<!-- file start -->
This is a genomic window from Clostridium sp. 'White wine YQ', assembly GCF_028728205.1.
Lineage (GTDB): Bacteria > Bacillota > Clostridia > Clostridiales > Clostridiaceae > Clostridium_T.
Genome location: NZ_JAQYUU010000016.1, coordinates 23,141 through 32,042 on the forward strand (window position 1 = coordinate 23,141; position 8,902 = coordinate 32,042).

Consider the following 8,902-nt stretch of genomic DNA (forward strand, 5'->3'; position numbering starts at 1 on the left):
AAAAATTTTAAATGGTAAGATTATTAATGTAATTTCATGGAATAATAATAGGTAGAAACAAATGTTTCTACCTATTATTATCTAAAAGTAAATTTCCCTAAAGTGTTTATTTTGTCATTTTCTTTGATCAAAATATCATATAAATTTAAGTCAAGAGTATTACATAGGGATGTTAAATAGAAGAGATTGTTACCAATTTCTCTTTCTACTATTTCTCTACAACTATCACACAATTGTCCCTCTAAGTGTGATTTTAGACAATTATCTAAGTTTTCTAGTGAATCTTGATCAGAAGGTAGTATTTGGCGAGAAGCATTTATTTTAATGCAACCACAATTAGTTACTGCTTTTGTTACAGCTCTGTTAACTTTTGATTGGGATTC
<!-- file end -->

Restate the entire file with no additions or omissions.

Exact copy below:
This is a genomic window from Clostridium sp. 'White wine YQ', assembly GCF_028728205.1.
Lineage (GTDB): Bacteria > Bacillota > Clostridia > Clostridiales > Clostridiaceae > Clostridium_T.
Genome location: NZ_JAQYUU010000016.1, coordinates 23,141 through 32,042 on the forward strand (window position 1 = coordinate 23,141; position 8,902 = coordinate 32,042).

Consider the following 8,902-nt stretch of genomic DNA (forward strand, 5'->3'; position numbering starts at 1 on the left):
AAAAATTTTAAATGGTAAGATTATTAATGTAATTTCATGGAATAATAATAGGTAGAAACAAATGTTTCTACCTATTATTATCTAAAAGTAAATTTCCCTAAAGTGTTTATTTTGTCATTTTCTTTGATCAAAATATCATATAAATTTAAGTCAAGAGTATTACATAGGGATGTTAAATAGAAGAGATTGTTACCAATTTCTCTTTCTACTATTTCTCTACAACTATCACACAATTGTCCCTCTAAGTGTGATTTTAGACAATTATCTAAGTTTTCTAGTGAATCTTGATCAGAAGGTAGTATTTGGCGAGAAGCATTTATTTTAATGCAACCACAATTAGTTACTGCTTTTGTTACAGCTCTGTTAACTTTTGATTGGGATTC